Imaging with the US is also being studied to replace the conventional minor salivary gland biopsy and sialography in the diagnosis of Sjögren syndrome.,,
| Msus in Rheumatoid Arthritis|| |
RA needs a special mention as this disease is most studied in rheumatology US. Clinical applications of MSUS in RA include detection of early disease, disease activity monitoring, and guidance of treatment decisions and in the confirmation of remission of RA.
It is well established that early identification and treatment of RA can affect disease outcomes. Recognizing early RA from non-RA at the onset of the disease is not straightforward. The typical radiographic features such as bone erosions may not be present in the early stages of the disease and serological markers have limitations of sensitivity and specificity, especially in early disease. MSUS can not only detect sub-clinical synovitis but can also assess the morphology and quantity of synovitis; synovial vascularity can also be measured by color or PD, and pannus can be visualized. A systematic review of six papers concluded that US had added value to clinical examination for diagnosing RA. Several studies have also confirmed that US is more sensitive than clinical examination in assessing inflammatory activity,,, and comparable to MRI, especially when finger joints are evaluated. Bone erosions represent a pathological hallmark of RA; the US can detect erosions at an earlier stage than traditional radiography. Tenosynovitis is common in RA but may be difficult to diagnose clinically, and the US has been proposed as the gold standard in assessing tendon involvement. Tenosynovitis of the extensor carpi ulnaris, commonly seen in early RA, can easily be detected in the US. MSUS has revealed the ability to rule out a differential diagnosis for scenarios involving polyarticular joint symptoms; an observational study showed that the original diagnosis was changed in several patients after MSUS. Another recent study also suggests an US method of differentiation between RA and psoriatic arthritis in seronegative patients without a clear diagnosis.
There is a compelling argument to suggest the addition of an US assessment is likely to improve the prediction of clinical outcomes;,, however, there is still a dearth of evidence to determine if targeting therapy to imaging measures would provide superior outcomes compared to treating to clinical targets alone. It is against this background that the targeted US initiative group have initiated the targeted US in RA study across eight countries that aim to determine whether there is an added value of US to the state-of-the-art management of RA.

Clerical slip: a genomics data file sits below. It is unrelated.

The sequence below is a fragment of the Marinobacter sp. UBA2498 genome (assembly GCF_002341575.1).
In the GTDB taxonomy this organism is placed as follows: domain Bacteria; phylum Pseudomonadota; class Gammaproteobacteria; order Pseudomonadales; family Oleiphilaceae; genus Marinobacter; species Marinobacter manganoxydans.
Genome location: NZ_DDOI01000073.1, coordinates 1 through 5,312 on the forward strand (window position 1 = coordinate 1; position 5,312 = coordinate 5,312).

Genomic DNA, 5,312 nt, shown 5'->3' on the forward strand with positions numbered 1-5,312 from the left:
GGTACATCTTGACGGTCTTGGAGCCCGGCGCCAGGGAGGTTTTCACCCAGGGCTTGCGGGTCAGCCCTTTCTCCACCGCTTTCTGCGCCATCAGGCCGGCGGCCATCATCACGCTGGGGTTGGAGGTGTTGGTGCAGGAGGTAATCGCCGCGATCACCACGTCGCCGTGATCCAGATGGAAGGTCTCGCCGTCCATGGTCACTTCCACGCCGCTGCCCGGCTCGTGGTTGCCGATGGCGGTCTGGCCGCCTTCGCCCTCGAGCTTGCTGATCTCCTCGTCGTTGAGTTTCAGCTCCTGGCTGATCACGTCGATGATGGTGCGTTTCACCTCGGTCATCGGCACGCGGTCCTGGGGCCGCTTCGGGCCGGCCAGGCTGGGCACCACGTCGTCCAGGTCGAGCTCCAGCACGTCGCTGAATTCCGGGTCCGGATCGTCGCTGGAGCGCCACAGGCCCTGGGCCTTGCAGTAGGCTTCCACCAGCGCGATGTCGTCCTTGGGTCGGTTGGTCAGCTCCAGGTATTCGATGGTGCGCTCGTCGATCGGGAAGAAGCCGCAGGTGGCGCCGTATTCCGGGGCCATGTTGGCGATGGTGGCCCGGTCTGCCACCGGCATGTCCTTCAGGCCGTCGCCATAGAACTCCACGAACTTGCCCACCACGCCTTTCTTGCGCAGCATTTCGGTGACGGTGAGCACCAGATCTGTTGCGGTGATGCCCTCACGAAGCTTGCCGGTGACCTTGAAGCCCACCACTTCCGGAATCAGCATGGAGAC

Remission has become the primary therapeutic goal in RA management. However, remission when defined by clinical remission criteria (disease activity score, simplified disease activity index, etc.) may not accurately reflect real joint synovitis in patients with RA. Several recent studies have shown the ability of US to detect B-mode synovitis and synovial Doppler activity in patients in clinical remission according to the DAS or SDAI criteria.
To scan all peripheral joints for evidence of synovitis would be extremely time-consuming. Several different groups have developed sonographic scoring systems in a limited number of key joints using sets of joints, from 6 to 44. Naredo et al. compared different reduced models of US assessment with a comprehensive 44-joint US assessment in RA patients in clinical remission and concluded that the combination of bilateral wrist, metacarpophalangeal (MCP), ankle, and metatarsophalangeal (MTP) joints as well as the 12-joint assessment showed the highest correlations with the comprehensive 44-joint US. This study also concluded that assessment of wrist, MCP, ankle, and MTP joints could be highly sensitive for detecting B-mode and Doppler joint inflammation in RA patients in clinical remission.
| Interventional Musculoskeletal Ultrasonography|| |
Aspiration and examination of synovial fluid are of key importance in the differential diagnosis of arthritis. Similarly, corticosteroid (CS) injection into the joints, bursae, tendon sheaths or other soft tissues remains an important tool in daily clinical practice. These procedures are usually performed using palpation of bony landmarks for guidance. However, studies have shown that MSUS can improve the overall success of joint fluid aspiration, and also possibly alter diagnosis and consequently the decision to administer CS injections. Among the 14 clinical scenarios for reasonable use of MSUS, the ACR report supports MSUS-guided aspirations and injections with the highest level of evidence.
The exact placement of injection is essential to avoid any injury to the closely related nerves or vascular structures and also to avoid local adverse effects of the medication. A study reported that 50% of conventional joint injections are inaccurately placed, and this might possibly have an adverse effect on the clinical outcomes., MSUS can be used to assist needle positioning within the selected target area; a study has shown significantly greater accuracy even within a small joint. Accurate needle placement of US-guided steroid injections in patients with painful shoulder showed greater improvements in clinical response.
Percutaneous US-guided biopsy performed on an outpatient basis can be used to obtain synovial tissue samples. Kelly et al., showed that US-guided synovial biopsy is a safe, well-tolerated and reliable technique for obtaining high-quality synovial tissue from both for large and small joints. US-guided percutaneous biopsies of the bursae, tendon sheaths, major salivary glands, and muscles have also been reported.
In addition to above interventional applications, sonographic guidance can also be effective for the closed needle tidal joint irrigation, a procedure which has been proposed in knee OA, in septic arthritis and in patients with crystal related arthritis.
| Msus in Clinical Practice in India|| |